Out on a bridge -- I assume it's not the one to Nobles Holler, and more's the pity -- Boyd, in his truck, asks Colton how he lost his rank (he mentioned earlier that he was demoted), and Colton tells the story of how he took nuts-kneeing revenge on a guy who perpetrated a high slide into second base during a charity game. Unfortunately, the guy reported the incident, which cost Colton his rank, so he paid the guy back for that by shooting him in the bicep. Shockingly, this resulted in a discharge, although he was saved from a stint in Leavenworth by the universal knowledge of what a prick the high-slider was.
Boyd is just having a gay old time hearing these stories of anger non-management, but soon, Colton is asking what he's doing there, so apparently his appearance in Harlan was by invitation. Boyd takes a moment and says he's a criminal, and when Colton replies that he knows, Boyd tells him he needs someone he can trust, and I wonder if Boyd knows about Johnny's treachery or more simply senses something's generally off, but it's obvious he feels like he needs an absolutely loyal enforcer type. He asks if Colton would consider "crossing the line," and Colton wonders if Boyd kills people. Boyd: "People have been killed." Heh. That's the "I didn't lie; I just didn't mention it" of hardcore criminals. His gun in plain sight between them, Boyd says he has to go see a man about some money, and suggests Colton come along for a dry run. "Let's just see how it goes." Colton's eyes float down to the gun next to him, but I haven't heard a "no" yet.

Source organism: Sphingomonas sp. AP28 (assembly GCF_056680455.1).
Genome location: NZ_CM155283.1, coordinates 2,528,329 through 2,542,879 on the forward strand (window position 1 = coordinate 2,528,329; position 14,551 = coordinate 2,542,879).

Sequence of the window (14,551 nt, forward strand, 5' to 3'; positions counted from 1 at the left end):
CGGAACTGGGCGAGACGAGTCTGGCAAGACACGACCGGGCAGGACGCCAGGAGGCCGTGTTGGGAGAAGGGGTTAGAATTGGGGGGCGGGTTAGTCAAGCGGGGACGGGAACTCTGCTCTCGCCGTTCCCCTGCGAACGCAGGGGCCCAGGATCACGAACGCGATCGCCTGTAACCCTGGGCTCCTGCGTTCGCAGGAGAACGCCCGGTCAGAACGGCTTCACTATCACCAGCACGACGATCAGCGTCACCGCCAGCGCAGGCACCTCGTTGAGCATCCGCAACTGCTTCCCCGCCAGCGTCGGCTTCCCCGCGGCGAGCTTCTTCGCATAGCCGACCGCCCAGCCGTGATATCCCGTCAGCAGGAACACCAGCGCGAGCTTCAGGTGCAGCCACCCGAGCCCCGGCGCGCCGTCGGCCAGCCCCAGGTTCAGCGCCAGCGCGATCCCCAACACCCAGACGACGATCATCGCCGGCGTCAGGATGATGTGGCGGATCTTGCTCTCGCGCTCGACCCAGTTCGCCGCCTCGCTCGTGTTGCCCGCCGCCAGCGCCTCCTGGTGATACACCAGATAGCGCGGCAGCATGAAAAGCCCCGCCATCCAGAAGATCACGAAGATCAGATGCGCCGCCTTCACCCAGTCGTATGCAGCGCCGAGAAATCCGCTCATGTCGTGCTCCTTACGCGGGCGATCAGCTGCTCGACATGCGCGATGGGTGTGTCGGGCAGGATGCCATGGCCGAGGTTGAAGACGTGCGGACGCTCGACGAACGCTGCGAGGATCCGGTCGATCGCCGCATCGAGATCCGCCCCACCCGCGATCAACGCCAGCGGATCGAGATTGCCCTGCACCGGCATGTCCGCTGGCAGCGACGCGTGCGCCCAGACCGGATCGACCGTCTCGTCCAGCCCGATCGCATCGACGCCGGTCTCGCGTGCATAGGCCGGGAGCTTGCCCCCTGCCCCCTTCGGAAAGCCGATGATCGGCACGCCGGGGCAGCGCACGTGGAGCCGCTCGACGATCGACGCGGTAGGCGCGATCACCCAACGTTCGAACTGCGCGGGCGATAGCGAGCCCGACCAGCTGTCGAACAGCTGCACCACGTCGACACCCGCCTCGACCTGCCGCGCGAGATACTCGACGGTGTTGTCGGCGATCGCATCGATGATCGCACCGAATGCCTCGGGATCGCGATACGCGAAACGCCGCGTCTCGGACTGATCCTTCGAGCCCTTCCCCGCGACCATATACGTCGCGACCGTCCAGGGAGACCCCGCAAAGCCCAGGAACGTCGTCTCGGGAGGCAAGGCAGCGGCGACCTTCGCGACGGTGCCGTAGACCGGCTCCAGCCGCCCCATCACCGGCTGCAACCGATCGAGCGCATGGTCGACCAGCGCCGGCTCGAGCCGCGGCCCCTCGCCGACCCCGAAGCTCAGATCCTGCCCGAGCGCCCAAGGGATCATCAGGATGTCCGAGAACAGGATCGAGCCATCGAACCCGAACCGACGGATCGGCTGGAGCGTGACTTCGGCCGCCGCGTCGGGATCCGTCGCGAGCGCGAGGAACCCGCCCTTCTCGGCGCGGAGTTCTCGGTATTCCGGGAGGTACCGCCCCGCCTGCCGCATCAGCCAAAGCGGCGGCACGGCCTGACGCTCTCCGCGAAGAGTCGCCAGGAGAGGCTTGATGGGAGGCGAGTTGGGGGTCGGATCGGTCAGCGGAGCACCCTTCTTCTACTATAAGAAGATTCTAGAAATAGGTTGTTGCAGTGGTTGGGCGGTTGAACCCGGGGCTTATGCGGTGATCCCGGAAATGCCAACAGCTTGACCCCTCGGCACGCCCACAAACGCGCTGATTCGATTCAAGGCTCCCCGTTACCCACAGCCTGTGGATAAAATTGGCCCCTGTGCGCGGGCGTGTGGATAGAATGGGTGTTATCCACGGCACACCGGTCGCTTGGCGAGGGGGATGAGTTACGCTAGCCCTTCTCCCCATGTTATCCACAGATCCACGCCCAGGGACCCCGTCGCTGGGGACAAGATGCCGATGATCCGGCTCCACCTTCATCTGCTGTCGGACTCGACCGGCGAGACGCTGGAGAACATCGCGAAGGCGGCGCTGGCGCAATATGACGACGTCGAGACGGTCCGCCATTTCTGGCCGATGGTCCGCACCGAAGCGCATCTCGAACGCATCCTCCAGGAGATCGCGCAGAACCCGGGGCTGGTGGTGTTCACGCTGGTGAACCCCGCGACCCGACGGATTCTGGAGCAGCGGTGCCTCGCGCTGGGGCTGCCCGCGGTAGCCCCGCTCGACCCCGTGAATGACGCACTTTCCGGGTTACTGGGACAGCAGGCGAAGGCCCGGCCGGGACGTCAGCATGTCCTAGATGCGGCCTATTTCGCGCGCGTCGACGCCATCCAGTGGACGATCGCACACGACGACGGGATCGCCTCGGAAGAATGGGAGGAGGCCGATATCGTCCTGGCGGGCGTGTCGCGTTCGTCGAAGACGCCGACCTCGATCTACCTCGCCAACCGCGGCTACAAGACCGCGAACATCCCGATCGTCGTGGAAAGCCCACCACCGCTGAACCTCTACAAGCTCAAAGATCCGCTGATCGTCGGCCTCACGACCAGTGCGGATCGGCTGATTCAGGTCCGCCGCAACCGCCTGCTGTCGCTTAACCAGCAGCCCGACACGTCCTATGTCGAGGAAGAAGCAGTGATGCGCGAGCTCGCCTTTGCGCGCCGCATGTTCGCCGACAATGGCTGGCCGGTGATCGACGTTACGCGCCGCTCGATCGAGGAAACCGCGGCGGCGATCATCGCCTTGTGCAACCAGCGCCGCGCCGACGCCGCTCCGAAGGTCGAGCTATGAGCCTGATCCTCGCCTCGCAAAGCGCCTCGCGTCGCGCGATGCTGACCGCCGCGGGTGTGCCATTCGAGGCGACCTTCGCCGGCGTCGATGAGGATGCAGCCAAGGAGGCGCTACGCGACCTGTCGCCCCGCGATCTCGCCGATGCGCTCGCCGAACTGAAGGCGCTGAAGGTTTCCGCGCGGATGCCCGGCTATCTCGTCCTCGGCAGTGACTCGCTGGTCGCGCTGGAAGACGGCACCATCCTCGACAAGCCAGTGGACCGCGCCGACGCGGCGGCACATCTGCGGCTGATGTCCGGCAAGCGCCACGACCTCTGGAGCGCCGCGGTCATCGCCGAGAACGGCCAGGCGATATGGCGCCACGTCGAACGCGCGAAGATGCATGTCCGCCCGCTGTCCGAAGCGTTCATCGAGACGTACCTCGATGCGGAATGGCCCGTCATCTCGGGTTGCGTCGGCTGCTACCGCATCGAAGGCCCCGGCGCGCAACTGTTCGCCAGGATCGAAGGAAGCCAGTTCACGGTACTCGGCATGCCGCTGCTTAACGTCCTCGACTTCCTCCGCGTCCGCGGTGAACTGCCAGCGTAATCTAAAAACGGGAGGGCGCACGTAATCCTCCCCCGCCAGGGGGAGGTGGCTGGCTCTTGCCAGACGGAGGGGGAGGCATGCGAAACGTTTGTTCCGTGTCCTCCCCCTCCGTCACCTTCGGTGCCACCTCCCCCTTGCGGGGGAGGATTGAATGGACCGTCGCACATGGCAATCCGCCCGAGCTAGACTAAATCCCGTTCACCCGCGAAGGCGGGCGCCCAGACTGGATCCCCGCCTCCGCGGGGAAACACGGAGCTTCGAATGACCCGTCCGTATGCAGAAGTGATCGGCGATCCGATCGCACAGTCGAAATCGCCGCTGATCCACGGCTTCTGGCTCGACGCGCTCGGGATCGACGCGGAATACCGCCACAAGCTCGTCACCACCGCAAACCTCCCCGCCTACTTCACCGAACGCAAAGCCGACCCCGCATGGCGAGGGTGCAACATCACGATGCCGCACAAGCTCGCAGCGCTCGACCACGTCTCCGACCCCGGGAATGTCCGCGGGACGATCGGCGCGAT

Ah, Raylan has come to see Arlo, and you'll be shocked to hear they start bickering immediately over the fact that Arlo's house hasn't sold yet (Arlo: "The axing price is too high"). Raylan takes the discussion of the house as an opportunity to bring up the fact that it currently has holes in the wall, and Arlo looks at him with eyes like steel before Raylan pulls the bag out. Arlo's face betrays nothing as he asks what that is, but Raylan accuses him of hiring the kids to steal it out of the house for him, and wonders what could be so important. Arlo swears "on your mother's grave" that he doesn't know anything about it, and I only hope he gets an earful for that in the afterlife, but Raylan produces the license and holds it up to the glass. Arlo claims he can't read without his glasses, so Raylan tells him what's on it, but Arlo's only comment is that "Truth" is a strange last name. He goes on that with a boy on the way, he'd think Raylan would have more important concerns, but Raylan counters that maybe it'll be a girl. "End the family line right here." Arlo tells Raylan that if he thinks he got all his "turmoil" from him, he's mistaken, because his mother was no saint. He concludes that Raylan should just put the bag back in the wall and forget about it, and from the flow of the conversation I wonder if there's an implication that Raylan's mother had a connection to the bag, but either way, Raylan's now the one to go steely: "I didn't say it was in the wall." Arlo's lip twitches, just a little, and then he calls for the guard to take him away, probably to tweak his meds so slip-ups like that don't happen again. Raylan heads out, but on his way, he passes a prisoner on cleanup duty, and from the look on the guy's face, he had more than a passing interest in that conversation.